While Christine Chew Smith’s art is driven by a love of nature, she has created many of her most beautiful landscapes and outdoor scenes from inside looking out.
The Bridgehampton artist’s pastels, watercolors and oil paintings depict East End fields, woodlands, sunsets and shores in some of the finest light because, unlike many landscape painters, Smith captures images from right outside her window. “I call it indoor plein air,” Smith said, adding, “I like to have a roof over my head.”
The artist bought land in Bridgehampton 33 years ago and slowly built her home and studio, bit by bit, while she lived in Manhattan and eastern Suffolk County. “That’s where the artists were,” she said, explaining her desire to move to the East End. “I always wanted to meet Fairfield Porter,” she added, though he died just before she moved.
By around 1980, Smith and her three sons, Jeffery, Bradford and Randy, became full time residents. “Thus began Heron Studios,” Smith said of the residence and workspace where she continues to live.
Smith, who is now older than 70, was a pianist in her youth, and she began painting in college. She became bored and frustrated with the large general education classes at University of Colorado Boulder, so she delved into art. “At that point I was really ready for the therapy that art can be,” she said, noting that she later studied at the Art Students League and the National Academy during her 19 years living in New York City.
Smith has also taught adult art classes locally at in Montauk.
Before she lived on the East End full time, Smith said she would often visit for weekends away from her family and the distractions of everyday life. The artist also took summer courses at Southampton College in the late 1970s. “I lived in a $40 room,” she said of her time before having a home locally. Smith said she stayed at the cheapest boarding house she could find and painted in the studios at the college when she could.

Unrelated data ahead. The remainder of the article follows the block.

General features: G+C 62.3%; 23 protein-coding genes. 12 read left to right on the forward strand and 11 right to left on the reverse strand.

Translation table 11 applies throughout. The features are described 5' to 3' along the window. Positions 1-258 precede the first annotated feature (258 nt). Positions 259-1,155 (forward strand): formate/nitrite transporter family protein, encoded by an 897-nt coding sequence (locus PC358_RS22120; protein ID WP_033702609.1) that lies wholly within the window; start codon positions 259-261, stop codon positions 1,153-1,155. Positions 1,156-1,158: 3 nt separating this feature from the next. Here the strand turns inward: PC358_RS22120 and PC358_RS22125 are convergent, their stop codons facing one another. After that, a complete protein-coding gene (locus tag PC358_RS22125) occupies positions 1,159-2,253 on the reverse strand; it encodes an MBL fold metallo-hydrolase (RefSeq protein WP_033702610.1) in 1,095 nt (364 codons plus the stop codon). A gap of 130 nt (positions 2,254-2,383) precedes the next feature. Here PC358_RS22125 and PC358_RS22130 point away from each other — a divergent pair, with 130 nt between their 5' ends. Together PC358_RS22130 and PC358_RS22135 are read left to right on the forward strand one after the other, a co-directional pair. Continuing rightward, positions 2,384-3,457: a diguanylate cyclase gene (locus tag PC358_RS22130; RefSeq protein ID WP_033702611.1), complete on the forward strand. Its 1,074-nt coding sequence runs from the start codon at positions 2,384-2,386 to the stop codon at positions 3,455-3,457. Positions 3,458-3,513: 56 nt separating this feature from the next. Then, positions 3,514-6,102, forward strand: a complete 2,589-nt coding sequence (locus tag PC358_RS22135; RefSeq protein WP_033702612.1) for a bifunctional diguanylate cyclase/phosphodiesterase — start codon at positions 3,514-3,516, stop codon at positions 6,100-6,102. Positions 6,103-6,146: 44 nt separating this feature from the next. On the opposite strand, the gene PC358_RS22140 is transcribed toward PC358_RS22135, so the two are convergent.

Even in the early days, Smith said she painted out windows, though she also kept art supplies in her car and would stop to work any time she passed a beautiful or compelling scene. “I’d buy flat hooded cars for that reason,” Smith said, explaining that she’d sit on the hood of the car or look out the window to draw and paint.
Over the years Smith painted numerous East End barns and the images serve as an important visual record because so many of the buildings no longer exist. “There are not so many barns now,” she said.
“I became known as the barn lady. I liked that,” Smith said, pointing out that she was also known for her sunsets.
Recently, Smith said she’s drawing mostly, though she’s also started creating collage and assemblage compositions with found wood. She is a member of a Wednesday Plein Air Painters group and Smith said it has been inspiring to work with others. “It’s been wonderful to go outdoors regularly,” Smith said.
The artist is a longtime member of the Artists Alliance of East Hampton and she shows at numerous local and community venues. Smith had a solo show at Sag Harbor’s just before renovations began and they stopped having shows.
“My art has always been a spiritual searching through nature,” Smith said, adding that painting is a satisfying departure from the mundane. “It’s given me an immense sense of pleasure,” she said.